Delivered at the South Nassau Unitarian Universalist Congregation

March 26, 2006

 “The Beauty of Imperfection”

Rev. Catherine Torpey

This morning, it is wonderful to have our neighbors from Garden City here to tell us a bit about their plans to make their facilities more accessible.

Most of you got the opportunity to meet my friend, Laurie Thomas, last week. If you were smart enough to come to Sunday morning worship, you got to hear her preach about what it means to be called and how we must all listen for our own callings. Laurie also gave the “Charge to the Minister” in the ordination and installation ceremony.

Many of you have told me how much you liked Laurie, how impressed you were with her and how much you would like to have her come here again. And yet, we are not equipped to be able to welcome her. For those of you who weren’t able to meet her, Laurie has cerebral palsy and so she uses a large motorized wheelchair. Our congregation president, Jean, and I were struck this weekend with how our lack of accessible bathroom facilities is not simply a lack of hospitality; but also by having barriers to participation, we ourselves are poorer; for Laurie cannot come back here—will not come back here—until we have accessible bathrooms.

Laurie is someone who has been a worker in the disability rights community for decades. One of the things that drives Laurie crazy (as someone with an obvious disability) is the assumption that somehow, she is not whole. There tends to be an assumption that her life is incomplete, her joy is incomplete. She told me, for instance, that she finds it infuriating when a person who cannot walk dies, and at the funeral, people say that the person is now dancing in heaven. What that communicates to her is that all that others seem to see is a lack, and that there is no recognition that the person with a disability is shaped by their experience of the disability. All of us are who we are because of all of the experiences of our lives, and because of all the gifts and challenges we have learned to manage. For Laurie, her life is simply her life. She has obstacles to deal with as much as any of us do. It is not her disability that makes her life difficult; it is society’s failure to construct buildings that allow her to participate fully.

I take the title of my sermon today, “The Beauty of Imperfection,” from one of the television episodes I’ll be taping tomorrow on the Hallmark Channel. Each time I’ve been on one of these programs, I get a phone call from them, they tell me a bit about their theme, and they ask me to brainstorm a bit on it. The first thing I said about the theme “The Beauty of Imperfection” was that it begins with a bias. To call anything an “imperfection” is to assume that it has a more perfect form. We look at someone who has an obvious physical impairment, and we might imagine that that person in a perfect form would not have those impairments. But, of course, perfection is an ever-elusive goal. Even those of us who do not have impairments that are readily identifiable certainly have things about ourselves that we are apt to criticize, or even hate ourselves for. It’s like the very common experience that Annie Lamott described in her book Traveling Mercies. We look in the mirror, literally or figuratively, and we see ourselves as measured against some perfect theoretical image. For Annie, her image of perfection was the former girlfriend of the man she had a crush on. That woman was young and beautiful, while to herself Annie looked old and dilapidated.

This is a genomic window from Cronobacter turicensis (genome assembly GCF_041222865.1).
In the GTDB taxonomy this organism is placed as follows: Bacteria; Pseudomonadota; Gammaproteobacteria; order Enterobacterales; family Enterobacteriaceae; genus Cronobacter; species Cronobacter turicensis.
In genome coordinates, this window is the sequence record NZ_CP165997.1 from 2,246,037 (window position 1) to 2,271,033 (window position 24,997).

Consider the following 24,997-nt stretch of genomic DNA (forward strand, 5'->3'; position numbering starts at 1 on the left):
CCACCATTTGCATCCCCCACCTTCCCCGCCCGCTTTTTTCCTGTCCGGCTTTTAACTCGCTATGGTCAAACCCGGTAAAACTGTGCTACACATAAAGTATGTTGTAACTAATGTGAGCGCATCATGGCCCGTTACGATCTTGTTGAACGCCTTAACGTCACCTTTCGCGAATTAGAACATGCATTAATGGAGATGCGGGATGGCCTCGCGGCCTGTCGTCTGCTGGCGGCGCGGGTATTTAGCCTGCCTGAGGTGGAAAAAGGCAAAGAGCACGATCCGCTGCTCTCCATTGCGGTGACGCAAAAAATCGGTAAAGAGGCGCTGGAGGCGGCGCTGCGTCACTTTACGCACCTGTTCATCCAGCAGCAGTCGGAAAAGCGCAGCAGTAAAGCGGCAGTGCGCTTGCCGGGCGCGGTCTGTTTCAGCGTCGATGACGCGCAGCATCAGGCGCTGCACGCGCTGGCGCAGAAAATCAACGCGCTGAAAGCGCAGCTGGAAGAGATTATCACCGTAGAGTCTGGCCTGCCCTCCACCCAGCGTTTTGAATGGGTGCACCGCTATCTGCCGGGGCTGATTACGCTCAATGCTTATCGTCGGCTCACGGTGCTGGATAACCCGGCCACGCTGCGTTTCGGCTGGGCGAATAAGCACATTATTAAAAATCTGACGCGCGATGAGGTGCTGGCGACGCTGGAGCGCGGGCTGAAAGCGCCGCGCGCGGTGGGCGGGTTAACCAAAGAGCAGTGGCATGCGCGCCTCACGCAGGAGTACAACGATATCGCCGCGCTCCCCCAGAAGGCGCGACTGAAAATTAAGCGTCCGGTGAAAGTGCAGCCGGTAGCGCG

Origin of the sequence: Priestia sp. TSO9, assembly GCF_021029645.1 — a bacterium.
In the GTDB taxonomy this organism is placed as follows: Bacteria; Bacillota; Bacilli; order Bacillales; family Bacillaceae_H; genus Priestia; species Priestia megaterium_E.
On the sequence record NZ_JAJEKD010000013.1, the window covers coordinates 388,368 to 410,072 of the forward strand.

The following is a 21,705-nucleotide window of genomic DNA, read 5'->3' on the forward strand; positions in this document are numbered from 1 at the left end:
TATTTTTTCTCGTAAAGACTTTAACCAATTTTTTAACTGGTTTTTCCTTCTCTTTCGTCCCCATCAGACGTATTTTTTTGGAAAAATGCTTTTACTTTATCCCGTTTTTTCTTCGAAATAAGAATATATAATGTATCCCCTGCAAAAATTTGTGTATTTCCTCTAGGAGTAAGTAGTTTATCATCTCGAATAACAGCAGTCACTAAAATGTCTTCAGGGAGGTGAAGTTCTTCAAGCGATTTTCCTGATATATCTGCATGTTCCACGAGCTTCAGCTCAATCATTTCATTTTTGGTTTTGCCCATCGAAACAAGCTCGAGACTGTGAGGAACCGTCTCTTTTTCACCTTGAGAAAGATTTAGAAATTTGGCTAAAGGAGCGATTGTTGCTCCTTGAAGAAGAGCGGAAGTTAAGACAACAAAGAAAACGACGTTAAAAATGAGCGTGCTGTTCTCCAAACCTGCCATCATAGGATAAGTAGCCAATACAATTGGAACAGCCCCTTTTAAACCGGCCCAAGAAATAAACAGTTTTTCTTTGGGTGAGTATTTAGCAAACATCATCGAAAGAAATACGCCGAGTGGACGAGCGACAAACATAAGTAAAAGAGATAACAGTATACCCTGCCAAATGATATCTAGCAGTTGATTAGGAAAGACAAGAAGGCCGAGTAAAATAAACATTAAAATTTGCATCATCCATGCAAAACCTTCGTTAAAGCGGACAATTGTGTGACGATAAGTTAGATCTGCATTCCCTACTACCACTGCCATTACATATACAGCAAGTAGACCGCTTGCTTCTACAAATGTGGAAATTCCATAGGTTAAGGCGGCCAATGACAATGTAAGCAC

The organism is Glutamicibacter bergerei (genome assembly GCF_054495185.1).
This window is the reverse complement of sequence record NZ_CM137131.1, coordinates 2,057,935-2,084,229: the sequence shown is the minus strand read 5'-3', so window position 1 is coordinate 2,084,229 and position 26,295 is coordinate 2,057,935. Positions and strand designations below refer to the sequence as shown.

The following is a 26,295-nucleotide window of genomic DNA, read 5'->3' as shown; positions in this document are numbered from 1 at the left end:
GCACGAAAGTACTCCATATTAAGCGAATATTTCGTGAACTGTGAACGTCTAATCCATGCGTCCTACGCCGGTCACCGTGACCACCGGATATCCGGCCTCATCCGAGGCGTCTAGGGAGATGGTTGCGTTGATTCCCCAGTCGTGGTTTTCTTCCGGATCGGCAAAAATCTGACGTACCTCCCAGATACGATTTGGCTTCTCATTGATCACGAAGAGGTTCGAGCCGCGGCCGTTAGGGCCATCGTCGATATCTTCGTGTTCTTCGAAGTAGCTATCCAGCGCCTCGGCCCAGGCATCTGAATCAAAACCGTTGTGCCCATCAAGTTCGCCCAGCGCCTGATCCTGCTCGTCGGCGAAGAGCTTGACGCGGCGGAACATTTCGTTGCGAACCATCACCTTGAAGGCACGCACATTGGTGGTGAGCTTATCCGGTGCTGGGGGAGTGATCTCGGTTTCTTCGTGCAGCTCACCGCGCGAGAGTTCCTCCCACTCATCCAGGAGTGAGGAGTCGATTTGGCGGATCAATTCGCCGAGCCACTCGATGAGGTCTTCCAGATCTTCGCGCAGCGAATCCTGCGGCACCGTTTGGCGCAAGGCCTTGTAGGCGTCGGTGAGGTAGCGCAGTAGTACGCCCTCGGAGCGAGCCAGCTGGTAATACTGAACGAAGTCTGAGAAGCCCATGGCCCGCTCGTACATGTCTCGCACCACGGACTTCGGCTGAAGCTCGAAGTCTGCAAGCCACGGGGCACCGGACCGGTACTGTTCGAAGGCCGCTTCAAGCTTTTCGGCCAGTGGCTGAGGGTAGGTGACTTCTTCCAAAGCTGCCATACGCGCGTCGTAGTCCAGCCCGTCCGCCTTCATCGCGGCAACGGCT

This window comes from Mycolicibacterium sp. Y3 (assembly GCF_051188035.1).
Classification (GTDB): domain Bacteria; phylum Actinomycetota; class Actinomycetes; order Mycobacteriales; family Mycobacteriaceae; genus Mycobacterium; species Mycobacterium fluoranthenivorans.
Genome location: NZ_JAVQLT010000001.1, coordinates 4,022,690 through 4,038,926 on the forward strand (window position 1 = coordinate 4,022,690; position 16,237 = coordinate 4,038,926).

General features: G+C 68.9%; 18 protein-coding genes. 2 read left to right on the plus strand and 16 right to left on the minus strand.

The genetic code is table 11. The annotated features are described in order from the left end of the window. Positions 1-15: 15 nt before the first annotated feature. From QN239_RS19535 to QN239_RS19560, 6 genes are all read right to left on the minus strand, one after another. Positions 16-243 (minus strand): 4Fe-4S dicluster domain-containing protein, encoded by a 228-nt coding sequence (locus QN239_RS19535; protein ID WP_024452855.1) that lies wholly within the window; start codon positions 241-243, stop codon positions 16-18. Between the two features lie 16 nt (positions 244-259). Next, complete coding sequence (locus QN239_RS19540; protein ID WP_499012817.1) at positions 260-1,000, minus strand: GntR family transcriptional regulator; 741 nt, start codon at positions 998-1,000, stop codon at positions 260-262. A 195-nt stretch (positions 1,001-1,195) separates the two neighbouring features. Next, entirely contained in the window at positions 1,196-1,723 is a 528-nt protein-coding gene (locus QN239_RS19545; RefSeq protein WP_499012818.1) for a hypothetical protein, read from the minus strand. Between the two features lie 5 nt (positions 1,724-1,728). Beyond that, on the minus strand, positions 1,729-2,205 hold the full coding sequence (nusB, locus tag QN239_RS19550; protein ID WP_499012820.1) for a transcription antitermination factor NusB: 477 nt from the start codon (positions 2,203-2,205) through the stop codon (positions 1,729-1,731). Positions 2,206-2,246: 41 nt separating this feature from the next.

The teenaged years are a time when the pressure to live up to an imagined ideal can be so great as to crush the spirit day after day after day. The perfect teenager is good looking, has idyllic romantic relationships, is great in sports, makes good grades, has a huge group of cool friends, has the right body type, gets along with mom and dad and teachers, and yet isn’t a goody-two-shoes, but is respected by the Honor Society kids as well as the rebels. And when you’re a teenager, it feels like there really are kids who actually live up to this ideal. Those kids go to the cool parties and go on exciting vacations.

Those of us who have lived through the hazing ritual called adolescence can tell you two things: first, what is behind the façade of perfection is sometimes a great deal of imperfection being masked, desperately. And second, sometimes, it’s not that at all. For some people, much as the rest of us might hate it, other people do, apparently, have it all. Some people are blessed with brains, beauty, athletic bodies, a great family and the capacity to enjoy it all. And the rest of us have to either strive to bring all those things into our lives, or we must learn to love our lives the way they are—OR, we must learn the delicate balance of loving our lives and loving the striving as well.

And this, for me, is where prayer becomes essential. Just as Annie Lamott asked a little prayer to help her stupidity as she looked in the mirror wanting to cut out her eyes because what she saw was so hateful to her—just like Annie, those are moments where I ask for help, where I look outside myself to God or to other people for some guidance. Do I fight against the changes I see in the mirror, or do I let them be? How do I know when to strive for what I wish were true, and when to love what really is?

Angela Wood, an orthodox Jew from London, England, once told the story on a radio program about how she hated the Beatles song “Let it Be” when it first came out, even though she was a Beatles fan. “Letting anything be was the opposite of what I thought life was saying, of what I wanted to say about life,” Wood stated. “There were protests to be made, issues to stand up for, wrongs to be righted and all kinds of dragons to be slain. Letting things be would be soft and silly. It would mean you didn’t care or you’d given up. Perhaps I didn’t understand the song or perhaps I had a lot more growing up to do,” Wood continued, “but now ‘letting it be’ means feeling comfortable with who I am, and loving the world as it really is, as well as it should be. That’s how God loves,” she ends.